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Eros, taboos & gender roles play out as trio studies '30s South Sea natives in 'Euphoria'

This book cover image released by Atlantic Monthly Press shows

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This book cover image released by Atlantic Monthly Press shows "Euphoria," by Lily King. (AP Photo/Atlantic Monthly Press)

"Euphoria" (Atlantic Monthly Press), by Lily King

Lily King's new novel, "Euphoria," unfolds on a South Pacific island where a trio of young anthropologists lives among isolated tribes to make groundbreaking studies of primitive cultures.

Rich in detail, at times fascinating and harrowing, the story offers a many-sided look at love and eros — and bracing doses of reality.

The time is the early 1930s. A married couple and a single man, struggling with their field studies, have just hit low points when they cross paths in the jungle backwaters of New Guinea.

The novel's opening sequence is arresting. The couple — New Yorker Nell Stone and her Australian husband, Schuyler Fenwick, known as Fen — are hastily leaving a violent tribe where their work has not gone well. Stone has skin lesions and is feverish, but Fen seems abusive to her anyway.

Soon they will meet the third part of their triangle, Andrew Bankson, a Britisher in a black mood. He helps Stone regain her health, and directs the couple to a more suitable tribe to study, not too far from his own site.

Around these main characters, King weaves in touches of historical context from the field of anthropology when Margaret Mead was producing bestselling books on her studies of young people in Samoa and New Guinea. In many ways, Mead's life is reflected through Stone.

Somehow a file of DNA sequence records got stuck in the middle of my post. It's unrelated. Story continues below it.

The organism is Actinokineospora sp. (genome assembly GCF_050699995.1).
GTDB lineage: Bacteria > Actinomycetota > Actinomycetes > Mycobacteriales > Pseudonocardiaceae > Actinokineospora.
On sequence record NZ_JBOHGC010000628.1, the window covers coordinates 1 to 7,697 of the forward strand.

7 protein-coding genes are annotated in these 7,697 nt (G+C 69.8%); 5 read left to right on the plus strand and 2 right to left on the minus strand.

Stone is a well-regarded researcher whose book, "The Children of Kirakira," has been a success, and, like Mead, she has unconventional views of sex roles. Gender issues, sexual customs and taboos are themes that turn throughout "Euphoria," some in dark ways.

When Bankson steers Stone and the erratic, less-disciplined Fen to a mostly gentle lakeside tribe, the Tam, they find that females rule the social structure. Stone is soon making copious notes of her observations and analysis of Tam culture, particularly the ways of its women. Fen, shunning the typewriter, spends his time mostly engaging with the native men.

The novel is told, for the most part, by Bankson, reflecting back from a distance of many years. But Stone's voice also appears in the form of journal entries she wrote after she had met him and began experiencing life among the Tam.

King, the book's author, lives in Maine and earned praise for her first three novels. In the well-researched "Euphoria," she hits just the right tone. Voices of British, Aussies and Americans ring true for the period, and King brings vividly to life the distant world of South Sea island natives and the crosshatch of cultures with Western strangers in their midst.

Bankson, Stone and Fen may have ventured to this lost world in search of keys to primitive lives, but along the way they also begin unlocking doors to their own lives, psyches and fates.



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